How Did I Get Here? Realizing When It’s Time
As the years pass, some daily activities become a little more difficult. Perhaps we have an injury or the body can no longer do what the mind thinks it can. Take my mother for instance, at 92 years young, she decided to remove a vine from a tree.
Needless to say, after a few yanks, the vine gave up its grip sending my mother flying backwards. There she lay for the next couple of hours with a broken arm unable to get up. The gardener finally found her and called 911. Although my mother’s independence is admirable, it cost her a trip to the hospital, a 30 day stay in a rehab center, plus six weeks of physical therapy. This may have been prevented if my mother had listened to our repeated requests to hire an in-home caretaker.
After this incident, we told her a caregiver would be coming to her home 4 hours a day, 5 days a week. This did not go over very well. She complained about no longer being independent and not being comfortable allowing a stranger in her home.
After going through the interview process with various agencies, we found a good match with a licensed, bonded and insured company. By hiring a company, we knew we had recourse if anything were to happen such as injury to my mother, theft, or if the caregiver was unable to make her shift, in which case the company could provide a replacement. Next was the process of interviewing caregivers, which gave Mom the opportunity to choose the person with whom she felt most comfortable.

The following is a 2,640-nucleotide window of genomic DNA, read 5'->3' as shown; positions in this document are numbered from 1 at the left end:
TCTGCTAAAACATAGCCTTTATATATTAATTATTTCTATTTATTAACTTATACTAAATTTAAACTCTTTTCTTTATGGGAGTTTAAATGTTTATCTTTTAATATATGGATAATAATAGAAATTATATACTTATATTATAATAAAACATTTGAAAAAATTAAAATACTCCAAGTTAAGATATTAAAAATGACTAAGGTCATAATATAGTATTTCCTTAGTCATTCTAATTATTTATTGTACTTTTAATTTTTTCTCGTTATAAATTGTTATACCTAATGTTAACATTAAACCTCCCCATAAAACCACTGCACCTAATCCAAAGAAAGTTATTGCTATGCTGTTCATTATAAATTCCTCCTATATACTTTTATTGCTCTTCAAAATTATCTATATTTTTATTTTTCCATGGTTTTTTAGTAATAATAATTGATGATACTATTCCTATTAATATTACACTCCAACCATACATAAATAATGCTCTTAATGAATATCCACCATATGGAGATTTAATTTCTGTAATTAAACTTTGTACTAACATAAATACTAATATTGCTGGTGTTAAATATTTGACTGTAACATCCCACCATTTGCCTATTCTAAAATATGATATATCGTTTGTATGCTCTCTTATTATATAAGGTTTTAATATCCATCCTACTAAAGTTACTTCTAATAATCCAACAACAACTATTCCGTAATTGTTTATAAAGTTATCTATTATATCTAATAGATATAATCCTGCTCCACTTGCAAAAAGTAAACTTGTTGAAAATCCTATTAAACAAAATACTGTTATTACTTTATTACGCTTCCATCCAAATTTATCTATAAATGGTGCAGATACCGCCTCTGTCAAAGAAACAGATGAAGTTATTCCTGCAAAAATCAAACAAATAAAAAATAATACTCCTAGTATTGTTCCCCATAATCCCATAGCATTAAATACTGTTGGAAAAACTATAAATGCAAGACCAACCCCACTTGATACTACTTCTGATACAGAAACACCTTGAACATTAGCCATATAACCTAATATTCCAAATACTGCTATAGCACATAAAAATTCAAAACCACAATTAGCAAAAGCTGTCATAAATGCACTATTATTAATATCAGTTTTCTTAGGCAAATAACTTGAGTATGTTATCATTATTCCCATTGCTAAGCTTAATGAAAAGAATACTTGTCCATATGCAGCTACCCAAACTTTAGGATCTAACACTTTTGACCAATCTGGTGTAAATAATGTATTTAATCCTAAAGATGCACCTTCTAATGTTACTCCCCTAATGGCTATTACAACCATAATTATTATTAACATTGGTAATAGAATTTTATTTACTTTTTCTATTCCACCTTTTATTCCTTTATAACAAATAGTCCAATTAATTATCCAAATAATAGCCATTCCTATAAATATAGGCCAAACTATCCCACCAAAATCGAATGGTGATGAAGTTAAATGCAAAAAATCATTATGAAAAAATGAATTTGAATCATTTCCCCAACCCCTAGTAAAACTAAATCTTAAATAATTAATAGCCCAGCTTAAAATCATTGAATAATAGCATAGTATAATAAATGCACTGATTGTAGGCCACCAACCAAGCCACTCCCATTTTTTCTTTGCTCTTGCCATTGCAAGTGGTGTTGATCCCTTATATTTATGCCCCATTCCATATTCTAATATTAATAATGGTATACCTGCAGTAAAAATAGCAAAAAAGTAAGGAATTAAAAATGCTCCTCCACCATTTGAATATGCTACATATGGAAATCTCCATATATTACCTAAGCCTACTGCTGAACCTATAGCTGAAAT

Three years later, Mom and her caregiver Sandra are like best friends. Mom looks forward to Sandra’s arrival every morning. They often go to lunch, movies, theater and shopping. Mom realizes having Sandra come to her home has actually given her more independence. Sandra keeps Mom safe while keeping her active and entertained, which has given her a new lease on life.
It took Mom about 3 days to bond with Sandra. Trust is critical with elderly people and trust builds over time. They started with casual chats about life, family and food preferences, and keeping Mom’s daily routine was important. Mom now enjoys hand and foot massages, having her hair done, and being pampered and nurtured. And at 95, this is the life Mom deserves.
Barrett Betschart is the owner of ElderCaring, an in-home care agency and can be reached at (760) 564-9800.
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